Phil Schiller Responds To Another App Store Concern.


After Daring Fireball took Apple to task for what appeared to be the censoring of a dictionary in the Ninjawords app, Jon Gruber got a response from none other than Phil Schiller himself. As someone concerned about the app approval process in general (and not just this latest issue), I took Mr. Schiller’s response as a very good sign.

Meanwhile, another prominent member of the Mac community, Steven Frank, had published his reasons for boycotting Apple’s iPhone that were triggered by the rejection of the Google Voice app. I disagreed with his decision to abandon the iPhone for this, but I did feel that Frank was sincere in his beliefs and just trying to follow them.

Perhaps Apple thought that way as well, Phil Schiller responded to him, too:

I haven’t sought Phil’s explicit permission to republish the letter, so I won’t do so here. But to summarize, he said: “we’re listening to your feedback”. Not all of my suggested solutions were viable, he said, but they were taking it all in as they continue to evolve the app store.

As with the response to Gruber, I take this as a very good sign. Frank believes so as well, but it leaves him in a bit of a quandary:

Technically, nothing specific has actually visibly changed in the last few days. I said I wouldn’t go back until I could see actual demonstrable progress being made…

So, what do I do now, dear readers? Stick pedantically to my guns? Or take this new information at face value?

As a “dear reader,” here’s my $.02:

  • A long-time, key member of the Apple executive team personally responded to you, and is not likely to do so unless he knows changes are coming.
  • That same executive has said as much in two different places within the last week.
  • It’s not uncommon for Apple to recognize the issues that are heartfelt by their user base and act on them. Recent example are bringing FireWire back to the 13 inch MacBook, and they’ve brought the matte screen option back as well. Further, they’ve reconsidered and approved numerous previously rejected apps.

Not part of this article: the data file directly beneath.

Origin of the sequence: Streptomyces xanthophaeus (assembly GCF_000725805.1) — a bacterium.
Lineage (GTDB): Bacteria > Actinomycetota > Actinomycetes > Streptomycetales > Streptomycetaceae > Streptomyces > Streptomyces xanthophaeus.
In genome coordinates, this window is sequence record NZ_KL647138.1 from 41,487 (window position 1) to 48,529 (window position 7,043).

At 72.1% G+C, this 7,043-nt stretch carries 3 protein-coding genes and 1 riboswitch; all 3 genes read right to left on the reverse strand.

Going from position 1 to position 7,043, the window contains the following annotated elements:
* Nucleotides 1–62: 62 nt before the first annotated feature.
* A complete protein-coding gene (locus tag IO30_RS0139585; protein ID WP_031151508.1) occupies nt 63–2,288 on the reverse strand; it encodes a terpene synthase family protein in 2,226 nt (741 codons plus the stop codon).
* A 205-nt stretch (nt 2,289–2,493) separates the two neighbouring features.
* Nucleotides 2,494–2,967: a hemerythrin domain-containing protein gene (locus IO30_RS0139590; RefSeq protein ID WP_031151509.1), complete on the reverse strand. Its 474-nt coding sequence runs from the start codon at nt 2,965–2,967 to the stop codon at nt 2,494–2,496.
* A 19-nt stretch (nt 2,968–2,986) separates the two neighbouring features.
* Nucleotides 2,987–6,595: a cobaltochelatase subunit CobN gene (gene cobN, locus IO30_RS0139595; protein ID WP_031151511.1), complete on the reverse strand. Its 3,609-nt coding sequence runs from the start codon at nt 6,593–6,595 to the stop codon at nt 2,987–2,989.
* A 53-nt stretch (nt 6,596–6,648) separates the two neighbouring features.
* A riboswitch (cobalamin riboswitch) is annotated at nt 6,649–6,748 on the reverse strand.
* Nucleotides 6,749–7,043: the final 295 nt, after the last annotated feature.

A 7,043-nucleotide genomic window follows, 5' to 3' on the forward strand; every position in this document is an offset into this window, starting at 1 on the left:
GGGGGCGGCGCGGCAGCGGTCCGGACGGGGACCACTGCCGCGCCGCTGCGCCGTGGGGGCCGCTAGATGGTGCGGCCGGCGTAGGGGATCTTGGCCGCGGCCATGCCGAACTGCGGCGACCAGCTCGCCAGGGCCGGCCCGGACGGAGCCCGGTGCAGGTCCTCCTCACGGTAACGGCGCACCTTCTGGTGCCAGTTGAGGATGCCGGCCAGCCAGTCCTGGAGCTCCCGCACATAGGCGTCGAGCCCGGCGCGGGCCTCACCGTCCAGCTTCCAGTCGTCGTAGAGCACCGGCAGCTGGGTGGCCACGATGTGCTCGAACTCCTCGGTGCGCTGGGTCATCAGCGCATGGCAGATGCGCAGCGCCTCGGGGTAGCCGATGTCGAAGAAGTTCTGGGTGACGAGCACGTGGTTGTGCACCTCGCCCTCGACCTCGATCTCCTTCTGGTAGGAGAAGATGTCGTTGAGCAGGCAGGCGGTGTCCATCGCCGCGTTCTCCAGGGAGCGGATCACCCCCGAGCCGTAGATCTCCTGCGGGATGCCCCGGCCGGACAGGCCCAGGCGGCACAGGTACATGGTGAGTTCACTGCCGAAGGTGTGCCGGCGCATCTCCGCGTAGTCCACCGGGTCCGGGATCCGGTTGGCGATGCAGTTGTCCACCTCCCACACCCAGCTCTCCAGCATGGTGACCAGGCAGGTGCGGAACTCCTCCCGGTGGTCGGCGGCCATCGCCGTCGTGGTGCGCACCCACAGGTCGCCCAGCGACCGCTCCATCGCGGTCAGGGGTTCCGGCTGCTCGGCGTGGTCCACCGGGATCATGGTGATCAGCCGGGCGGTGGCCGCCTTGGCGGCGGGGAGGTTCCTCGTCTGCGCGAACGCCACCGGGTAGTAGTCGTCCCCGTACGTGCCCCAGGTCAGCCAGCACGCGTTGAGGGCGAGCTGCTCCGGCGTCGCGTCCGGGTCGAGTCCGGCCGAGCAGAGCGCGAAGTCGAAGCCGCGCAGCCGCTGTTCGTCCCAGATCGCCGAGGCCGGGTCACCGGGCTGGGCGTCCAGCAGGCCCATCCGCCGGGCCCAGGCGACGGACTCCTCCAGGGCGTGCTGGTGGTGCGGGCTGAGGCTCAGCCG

• I think Google Voice is coming to the iPhone anyway, likely as a web app, and not unexpectedly.

Obviously, I think Frank should end the boycott, although I understand it’s a personal decision. Whichever way he goes, what I see is Apple reaching out with communication which makes me think that, while they’ll need time, they’re listening and, more importantly, will be doing something about it.

3 thoughts on “Phil Schiller Responds To Another App Store Concern.

  1. Louis,

    I agree. There’s a world of difference, legally, from a “problem” app available elsewhere as opposed to Apple’s own store. They have an obligation to protect themselves from copyright, offensive, IP rip-off, contractual, and other obligations.

    People seem to think other app stores, like Google’s Open Market or Microsoft’s new offering, will be free of the kind of alleged “tyranny” Apple is using. That’s nonsense. Google and Microsoft will have the same obligations as Apple does, and will act accordingly. Goggle has already killed a tethering app from its store.

    The only thing the other stores will be free of is the kind of scrutiny Apple gets. For example, no one seemed to care (or notice) that Google killed a tethering app.

  2. I think that Apple is trying to come up with acceptable standards, but this is not easy. The Apps store is a year old and has had enormous growth which makes it hard to control. “But, why should the App store be controlled, at all,” Apple’s critic say.

    Many of those critics think that Apple is a acting arbitrary, but this seems unlikely. Apple is running the App store like it is a Flea Market. There are a host of legal constraints on Apple’s leadership.

    Moreover, Apple is policing the quality of the Applications to keep up its brand name. Fly-by-night developers want to create junky apps which rip off the customers. This, if allowed, will rebound on the Apple brand. Hence, it is Apple’s responsibility to prevent that.

    Where Apple falls down is in not communicating the reasons for an App’s denial. It should post exactly where an application violates Apple’s guidelines. This also includes applications which are resource hogs which run down the battery. If there is a change in the guidelines to react to an unforeseen problem, Apple should explain its reasoning.

    Sometimes, Apple can err on the side of caution or reactively to unexpected events, but as the above letter shows they are not being negligent. Let’s no throw open the gates to the App store and let in the barbarians.

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